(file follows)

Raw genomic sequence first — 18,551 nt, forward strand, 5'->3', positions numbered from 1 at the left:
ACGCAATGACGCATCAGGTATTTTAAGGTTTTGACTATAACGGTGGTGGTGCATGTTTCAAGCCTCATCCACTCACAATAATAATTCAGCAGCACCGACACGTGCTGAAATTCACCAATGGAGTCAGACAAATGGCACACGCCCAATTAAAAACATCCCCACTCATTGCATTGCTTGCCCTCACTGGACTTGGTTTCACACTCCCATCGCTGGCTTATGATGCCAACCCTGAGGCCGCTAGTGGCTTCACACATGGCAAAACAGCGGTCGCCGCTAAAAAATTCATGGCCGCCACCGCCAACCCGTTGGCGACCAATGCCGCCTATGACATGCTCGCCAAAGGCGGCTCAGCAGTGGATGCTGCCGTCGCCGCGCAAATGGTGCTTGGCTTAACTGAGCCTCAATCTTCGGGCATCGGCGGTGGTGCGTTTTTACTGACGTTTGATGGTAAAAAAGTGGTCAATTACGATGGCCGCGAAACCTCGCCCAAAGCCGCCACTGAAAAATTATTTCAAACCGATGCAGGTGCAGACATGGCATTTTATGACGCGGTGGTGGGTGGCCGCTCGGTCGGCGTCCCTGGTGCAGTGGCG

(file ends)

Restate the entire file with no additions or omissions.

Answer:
Raw genomic sequence first — 18,551 nt, forward strand, 5'->3', positions numbered from 1 at the left:
ACGCAATGACGCATCAGGTATTTTAAGGTTTTGACTATAACGGTGGTGGTGCATGTTTCAAGCCTCATCCACTCACAATAATAATTCAGCAGCACCGACACGTGCTGAAATTCACCAATGGAGTCAGACAAATGGCACACGCCCAATTAAAAACATCCCCACTCATTGCATTGCTTGCCCTCACTGGACTTGGTTTCACACTCCCATCGCTGGCTTATGATGCCAACCCTGAGGCCGCTAGTGGCTTCACACATGGCAAAACAGCGGTCGCCGCTAAAAAATTCATGGCCGCCACCGCCAACCCGTTGGCGACCAATGCCGCCTATGACATGCTCGCCAAAGGCGGCTCAGCAGTGGATGCTGCCGTCGCCGCGCAAATGGTGCTTGGCTTAACTGAGCCTCAATCTTCGGGCATCGGCGGTGGTGCGTTTTTACTGACGTTTGATGGTAAAAAAGTGGTCAATTACGATGGCCGCGAAACCTCGCCCAAAGCCGCCACTGAAAAATTATTTCAAACCGATGCAGGTGCAGACATGGCATTTTATGACGCGGTGGTGGGTGGCCGCTCGGTCGGCGTCCCTGGTGCAGTGGCG